White paint prevents the Frankfurt subway tracks from being damaged by the sun. With the invention of a locksmith, it no longer has to be applied by hand.
Se locksmith Kurt Landau has been working for the Frankfurt Transport Company (VGF) for more than thirty years. When he didn’t have much to do during the Christmas season, he thought about a problem that had been preoccupying the subway and tram operating company for a long time: hot sun rays can heat the tracks in some places so that they expand too much.
Actually, there is already a solution for this: employees simply paint the tracks white at the endangered points. But Kurt Landau was bothered by the fact that his colleagues always had to bend down when painting. So he decided to build a machine that would make painting easier.
White color protects against overheating
In strong sunlight, the rails expand and the tracks begin to undulate, says Tim Schwartz, engineer in the technical service of VGF. Some track sections can reach temperatures of up to 60 degrees. There are tensions on the tracks, which experts refer to as “track displacement”. In the worst case, these can lead to derailments. To avoid overheating, the white paint is applied, says Schwartz. The paint causes the rails to reflect sunlight. Tests have shown that the white paint cools the tracks four to five degrees, says Schwartz.
So far, he has only developed a lid lifter and repaired a few areas at work, says the 54-year-old Landau. In the Christmas season last year, however, he started to draw up the sketches for the painting machine. Landau presented the drawings to his superiors, who approved his project. The development then took a few months, says Landau. But when he finally finished the drafts, he and his colleagues assembled the machine within just two weeks.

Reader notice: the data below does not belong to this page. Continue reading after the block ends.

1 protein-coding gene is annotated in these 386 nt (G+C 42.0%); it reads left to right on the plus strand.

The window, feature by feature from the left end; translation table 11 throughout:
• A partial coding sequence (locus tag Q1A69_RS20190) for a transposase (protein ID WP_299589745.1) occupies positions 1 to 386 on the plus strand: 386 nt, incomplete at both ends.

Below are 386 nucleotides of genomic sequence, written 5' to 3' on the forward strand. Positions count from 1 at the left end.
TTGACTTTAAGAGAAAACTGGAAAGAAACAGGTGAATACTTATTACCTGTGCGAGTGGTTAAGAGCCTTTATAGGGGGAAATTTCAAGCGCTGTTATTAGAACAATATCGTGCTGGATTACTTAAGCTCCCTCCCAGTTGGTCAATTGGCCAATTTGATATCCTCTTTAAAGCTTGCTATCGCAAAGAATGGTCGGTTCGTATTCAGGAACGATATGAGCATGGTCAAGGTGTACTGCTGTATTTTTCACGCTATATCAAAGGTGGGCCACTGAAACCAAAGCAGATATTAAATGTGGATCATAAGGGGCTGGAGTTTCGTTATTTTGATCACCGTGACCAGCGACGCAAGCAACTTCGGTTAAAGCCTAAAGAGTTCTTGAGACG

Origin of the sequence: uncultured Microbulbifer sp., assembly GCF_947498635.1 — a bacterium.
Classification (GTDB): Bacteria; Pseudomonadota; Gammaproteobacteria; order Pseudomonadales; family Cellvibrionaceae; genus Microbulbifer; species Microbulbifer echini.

Climate-friendly, quiet and light machine
The Deutsche Bahn and the Austrian Federal Railways already machine their tracks with white paint in midsummer. The special feature of Landau’s machine, however, is its weight: It only weighs around twenty kilograms. This means that the device can be pushed over the rails by one person like a lawn mower. Landau says that the machine can simply be lifted off the tracks for two. Other painting machines also require a power cord while his is running on a battery. That makes the machine more climate-friendly and quieter.
Landau’s construction consists of a self-welded metal frame. A sprayer is built into it that sprays the white acrylic paint onto one side of the rail. The rail head, i.e. the upper side of the rail, remains free, as the trains would smear the white paint when they pass through. Around one liter of paint fits into the spraying machine, which means that around 50 to 60 meters of track section can be sprayed. Landau and his colleagues will find out how long the color will last over the course of the summer.
The machine is to be used in the entire network
The machine is currently being tested in the VGF depot east. A company spokeswoman emphasizes that the machine is still a prototype. The focus now is on improving the machine. Soon it will be used for track sections that are particularly exposed to the heat. The long-term goal is to use the machine in the entire network.
Landau does not regard his machine as an invention. He said he didn’t invent the spray gun or paint, but simply combined both things. He still sees many “teething troubles” that need to be corrected. He wanted to replace the painting machine with an aluminum frame, which previously consisted of steel tubes. This makes the machine lighter, he says. Another hope is that the machine will drive by itself. But he is still a long way from autonomous painting.